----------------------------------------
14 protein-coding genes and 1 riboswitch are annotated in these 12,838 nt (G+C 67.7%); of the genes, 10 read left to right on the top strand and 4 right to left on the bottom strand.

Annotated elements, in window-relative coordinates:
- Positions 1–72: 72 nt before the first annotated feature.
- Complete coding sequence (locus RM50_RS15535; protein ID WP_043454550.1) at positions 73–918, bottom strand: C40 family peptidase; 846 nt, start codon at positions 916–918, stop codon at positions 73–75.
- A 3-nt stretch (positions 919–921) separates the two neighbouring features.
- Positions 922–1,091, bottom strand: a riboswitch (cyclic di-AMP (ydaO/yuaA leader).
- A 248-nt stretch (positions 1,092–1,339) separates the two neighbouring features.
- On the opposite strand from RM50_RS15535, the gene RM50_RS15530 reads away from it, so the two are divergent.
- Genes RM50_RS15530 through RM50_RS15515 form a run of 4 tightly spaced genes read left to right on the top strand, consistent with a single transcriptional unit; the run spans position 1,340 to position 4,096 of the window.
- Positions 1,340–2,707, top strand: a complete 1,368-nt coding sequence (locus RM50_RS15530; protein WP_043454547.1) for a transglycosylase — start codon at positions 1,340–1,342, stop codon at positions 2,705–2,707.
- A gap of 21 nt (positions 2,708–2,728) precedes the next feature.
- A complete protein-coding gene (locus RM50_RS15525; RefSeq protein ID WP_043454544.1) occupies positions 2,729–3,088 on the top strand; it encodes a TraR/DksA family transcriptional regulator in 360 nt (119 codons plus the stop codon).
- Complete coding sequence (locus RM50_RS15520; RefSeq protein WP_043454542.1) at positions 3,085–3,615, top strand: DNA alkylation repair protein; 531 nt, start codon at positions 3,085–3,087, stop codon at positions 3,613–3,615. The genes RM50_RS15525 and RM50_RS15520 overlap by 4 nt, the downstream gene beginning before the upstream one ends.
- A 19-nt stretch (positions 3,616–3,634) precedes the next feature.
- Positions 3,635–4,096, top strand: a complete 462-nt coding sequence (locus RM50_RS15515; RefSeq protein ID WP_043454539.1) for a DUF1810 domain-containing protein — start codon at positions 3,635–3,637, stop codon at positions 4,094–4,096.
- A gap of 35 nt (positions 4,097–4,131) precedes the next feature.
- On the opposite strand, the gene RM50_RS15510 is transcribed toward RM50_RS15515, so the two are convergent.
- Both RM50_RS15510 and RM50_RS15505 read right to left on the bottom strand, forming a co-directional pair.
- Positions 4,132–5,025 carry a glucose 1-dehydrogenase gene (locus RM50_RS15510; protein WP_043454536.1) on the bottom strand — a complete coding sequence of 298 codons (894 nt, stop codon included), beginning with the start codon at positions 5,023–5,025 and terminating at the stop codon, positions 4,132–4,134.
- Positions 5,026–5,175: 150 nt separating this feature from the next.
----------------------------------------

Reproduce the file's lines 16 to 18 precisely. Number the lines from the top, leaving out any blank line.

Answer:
- A gap of 35 nt (positions 4,097–4,131) precedes the next feature.
- On the opposite strand, the gene RM50_RS15510 is transcribed toward RM50_RS15515, so the two are convergent.
- Both RM50_RS15510 and RM50_RS15505 read right to left on the bottom strand, forming a co-directional pair.